OK. I open a CD with a PC-Printed cover of a pink-haired beauty with green pixie wings. I held my breath hitting play. With a name like Emilie Autumn this had high possibilities of being another poser-ific compilation full of poor Tori Amos mimicking. Not so. This is some interesting stuff that is spearheaded by a very talented woman. The album is full of 'Once-Upon-A-Time' imagery that points to a larger musical vision, and not someone who is getting an early seat for Lord of the Rings: Return of the King.
Chambermaid is a toe-tapping ditty filled with themes of Lords, Ladies, fortune-telling, concubines; all melting to the basic message of a love gone bad mantra. The arrangement is hard to pinpoint. Mixing an adult-contemporary combo accompanying delicate violin melodies and mythical imagery. It flirts with descending into Ren-Fest meets Copa Cabana, but does not dwell longer than the lyrics tell their tale. Ok. I was at least a little right jumping to stereotypical conclusions upon hearing What If. Arpeggiated piano, violin accompaniment and delicate breathy vocals rich with melancholy reminiscent imagery. Tori couldn't do it better, and Emilie doesn't do it worse. A beautiful tune whose only fault is that it is so like the trademark style of a larger artist in every way as to be indiscernible.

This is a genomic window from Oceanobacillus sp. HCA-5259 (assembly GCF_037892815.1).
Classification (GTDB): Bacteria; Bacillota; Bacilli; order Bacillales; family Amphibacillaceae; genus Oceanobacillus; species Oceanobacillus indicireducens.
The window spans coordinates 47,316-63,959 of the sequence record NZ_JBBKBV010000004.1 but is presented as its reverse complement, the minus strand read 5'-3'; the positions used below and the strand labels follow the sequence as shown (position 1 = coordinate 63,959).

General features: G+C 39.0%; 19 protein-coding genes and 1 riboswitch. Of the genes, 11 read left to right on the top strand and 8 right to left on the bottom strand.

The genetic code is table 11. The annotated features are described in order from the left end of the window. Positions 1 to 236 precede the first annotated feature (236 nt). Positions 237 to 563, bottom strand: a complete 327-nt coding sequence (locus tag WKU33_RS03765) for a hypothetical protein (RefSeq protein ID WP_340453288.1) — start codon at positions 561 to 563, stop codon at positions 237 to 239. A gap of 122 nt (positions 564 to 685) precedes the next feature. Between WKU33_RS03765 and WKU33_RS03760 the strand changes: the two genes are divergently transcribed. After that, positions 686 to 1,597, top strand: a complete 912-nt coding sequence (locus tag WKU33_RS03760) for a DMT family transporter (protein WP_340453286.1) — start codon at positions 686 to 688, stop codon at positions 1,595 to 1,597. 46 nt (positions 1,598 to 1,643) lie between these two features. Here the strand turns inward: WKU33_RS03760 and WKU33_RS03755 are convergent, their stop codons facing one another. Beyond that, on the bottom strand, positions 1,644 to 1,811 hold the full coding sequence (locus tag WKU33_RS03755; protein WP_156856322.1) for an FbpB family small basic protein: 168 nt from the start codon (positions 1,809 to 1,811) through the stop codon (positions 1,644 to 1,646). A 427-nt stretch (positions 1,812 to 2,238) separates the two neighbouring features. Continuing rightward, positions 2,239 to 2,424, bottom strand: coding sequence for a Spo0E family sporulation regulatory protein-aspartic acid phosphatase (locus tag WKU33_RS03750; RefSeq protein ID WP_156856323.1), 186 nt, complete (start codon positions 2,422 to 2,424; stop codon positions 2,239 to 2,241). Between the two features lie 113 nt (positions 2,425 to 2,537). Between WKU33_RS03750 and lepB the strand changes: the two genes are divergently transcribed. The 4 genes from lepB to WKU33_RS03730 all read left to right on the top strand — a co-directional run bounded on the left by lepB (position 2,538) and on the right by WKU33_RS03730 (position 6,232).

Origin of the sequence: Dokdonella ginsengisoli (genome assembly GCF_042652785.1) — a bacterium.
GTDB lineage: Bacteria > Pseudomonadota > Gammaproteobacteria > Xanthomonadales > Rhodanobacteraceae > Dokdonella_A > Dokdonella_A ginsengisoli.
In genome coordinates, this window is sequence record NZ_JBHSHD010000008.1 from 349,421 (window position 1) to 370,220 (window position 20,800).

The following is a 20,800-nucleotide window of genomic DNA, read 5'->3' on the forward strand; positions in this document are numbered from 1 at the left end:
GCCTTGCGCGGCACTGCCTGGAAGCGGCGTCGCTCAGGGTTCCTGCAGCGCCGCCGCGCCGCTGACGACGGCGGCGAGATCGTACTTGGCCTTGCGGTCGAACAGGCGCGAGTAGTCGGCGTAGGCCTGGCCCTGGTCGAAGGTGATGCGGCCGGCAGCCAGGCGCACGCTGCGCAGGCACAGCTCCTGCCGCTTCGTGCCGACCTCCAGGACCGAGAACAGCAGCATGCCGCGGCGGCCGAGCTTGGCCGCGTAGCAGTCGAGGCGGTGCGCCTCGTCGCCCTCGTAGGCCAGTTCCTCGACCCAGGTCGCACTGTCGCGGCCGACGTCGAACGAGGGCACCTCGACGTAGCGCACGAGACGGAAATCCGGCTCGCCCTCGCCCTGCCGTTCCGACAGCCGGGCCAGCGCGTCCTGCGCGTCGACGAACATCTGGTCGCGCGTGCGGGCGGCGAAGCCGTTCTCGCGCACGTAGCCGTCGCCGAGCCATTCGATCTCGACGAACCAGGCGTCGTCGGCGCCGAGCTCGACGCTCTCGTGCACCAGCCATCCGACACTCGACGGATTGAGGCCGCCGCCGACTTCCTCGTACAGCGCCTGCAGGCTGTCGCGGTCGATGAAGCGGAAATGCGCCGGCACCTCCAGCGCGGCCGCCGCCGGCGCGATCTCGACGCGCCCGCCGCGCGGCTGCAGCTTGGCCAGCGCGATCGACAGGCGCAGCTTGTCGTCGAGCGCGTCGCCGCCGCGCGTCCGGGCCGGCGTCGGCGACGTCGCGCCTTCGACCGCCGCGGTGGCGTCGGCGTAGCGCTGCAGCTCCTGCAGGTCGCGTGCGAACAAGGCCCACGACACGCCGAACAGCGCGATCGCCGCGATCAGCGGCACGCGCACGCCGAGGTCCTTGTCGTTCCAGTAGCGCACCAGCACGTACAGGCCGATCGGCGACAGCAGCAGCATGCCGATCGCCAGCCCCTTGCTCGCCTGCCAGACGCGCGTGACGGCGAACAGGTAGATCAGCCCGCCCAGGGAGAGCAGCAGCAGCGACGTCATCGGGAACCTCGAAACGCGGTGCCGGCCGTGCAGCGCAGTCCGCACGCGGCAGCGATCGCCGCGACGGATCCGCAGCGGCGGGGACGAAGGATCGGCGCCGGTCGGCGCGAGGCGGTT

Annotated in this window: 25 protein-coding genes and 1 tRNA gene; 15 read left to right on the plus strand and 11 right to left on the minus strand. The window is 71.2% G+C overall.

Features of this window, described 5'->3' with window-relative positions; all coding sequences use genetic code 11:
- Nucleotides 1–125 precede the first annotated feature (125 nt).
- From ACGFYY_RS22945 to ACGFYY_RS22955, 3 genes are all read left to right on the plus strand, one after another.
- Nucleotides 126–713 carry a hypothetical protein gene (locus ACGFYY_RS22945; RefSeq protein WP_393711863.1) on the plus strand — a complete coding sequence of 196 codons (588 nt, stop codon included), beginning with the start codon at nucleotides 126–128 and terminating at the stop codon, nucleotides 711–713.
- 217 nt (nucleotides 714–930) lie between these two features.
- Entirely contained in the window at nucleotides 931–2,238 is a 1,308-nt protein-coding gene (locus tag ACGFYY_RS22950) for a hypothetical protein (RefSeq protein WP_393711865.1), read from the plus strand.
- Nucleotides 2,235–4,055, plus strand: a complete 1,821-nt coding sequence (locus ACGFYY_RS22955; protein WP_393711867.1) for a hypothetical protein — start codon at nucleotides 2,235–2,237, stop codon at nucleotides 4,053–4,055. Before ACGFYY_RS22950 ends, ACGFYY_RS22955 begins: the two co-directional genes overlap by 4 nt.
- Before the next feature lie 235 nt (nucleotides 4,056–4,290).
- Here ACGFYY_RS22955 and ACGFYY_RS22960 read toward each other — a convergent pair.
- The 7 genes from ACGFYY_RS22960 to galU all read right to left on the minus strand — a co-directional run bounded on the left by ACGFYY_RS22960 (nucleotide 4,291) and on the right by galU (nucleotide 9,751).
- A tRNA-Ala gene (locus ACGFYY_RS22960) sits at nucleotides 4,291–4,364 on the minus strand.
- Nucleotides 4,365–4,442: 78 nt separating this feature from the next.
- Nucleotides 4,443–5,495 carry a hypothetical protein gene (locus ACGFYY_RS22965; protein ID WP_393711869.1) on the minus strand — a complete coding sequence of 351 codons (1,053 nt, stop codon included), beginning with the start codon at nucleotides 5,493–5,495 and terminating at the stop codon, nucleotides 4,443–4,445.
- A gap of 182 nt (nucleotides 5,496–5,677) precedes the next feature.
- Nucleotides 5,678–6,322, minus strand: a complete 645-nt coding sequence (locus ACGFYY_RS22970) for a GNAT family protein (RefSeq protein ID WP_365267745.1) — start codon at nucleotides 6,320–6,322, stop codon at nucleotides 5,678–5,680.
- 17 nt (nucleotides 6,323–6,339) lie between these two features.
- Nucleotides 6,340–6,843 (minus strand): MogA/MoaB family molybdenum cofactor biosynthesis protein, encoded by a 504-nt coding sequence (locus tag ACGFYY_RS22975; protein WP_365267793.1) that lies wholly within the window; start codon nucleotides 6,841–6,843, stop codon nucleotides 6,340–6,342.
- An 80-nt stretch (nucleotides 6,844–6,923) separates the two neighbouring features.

How Strange shows Emilie stretching her legs. Utilizing complicated hip-hop (yes, hip-hop) rhythms, this could easily be L'il Kim or even S.W.V. The vocals are deftly layered to give tight harmony and counterpoint. Could this song have been done differently though I wonder? Heard it All is easily the strongest song on the short CD. Building from a small musical theme she stokes intensity and mixes styles, taking the listener from a mellow introspective Kate Bush throw-away to a harder Curve sound. It has punch, and a progression that is emotionally engaging. Remember again baffles me. A gentle piece more from the vein of Johnny Hates Jazz than one would expect from a sprite-garbed woman with a junior-high goth-chatroom handle for a name.
I'm not going to call Emilie Autumn an enigma. Rather, her music is strongly rooted in mainstream sounds and styles. It is good, at times challenging, and throughout smacks of talent, ability and careful creation. She has a great voice. Her vocals sometimes hang a little heavy with Fairy Tale imagery. The arrangements are strong and often complicated enough musically to cause a double-take.
Her image and underlying themes are so divergent from her overall sound as to make me scratch my head and check to see if the right CD was in the case. This doesn't come off as a melding of styles of successful cross over. A good listen. An above average demo. But I'm still curious what the finished product will be. And I don't mean the just the music, I also mean the performer.
Post: Traitor Records, 1818 W. 34th Pl., 2nd Floor, Chicago, IL, 60608, USA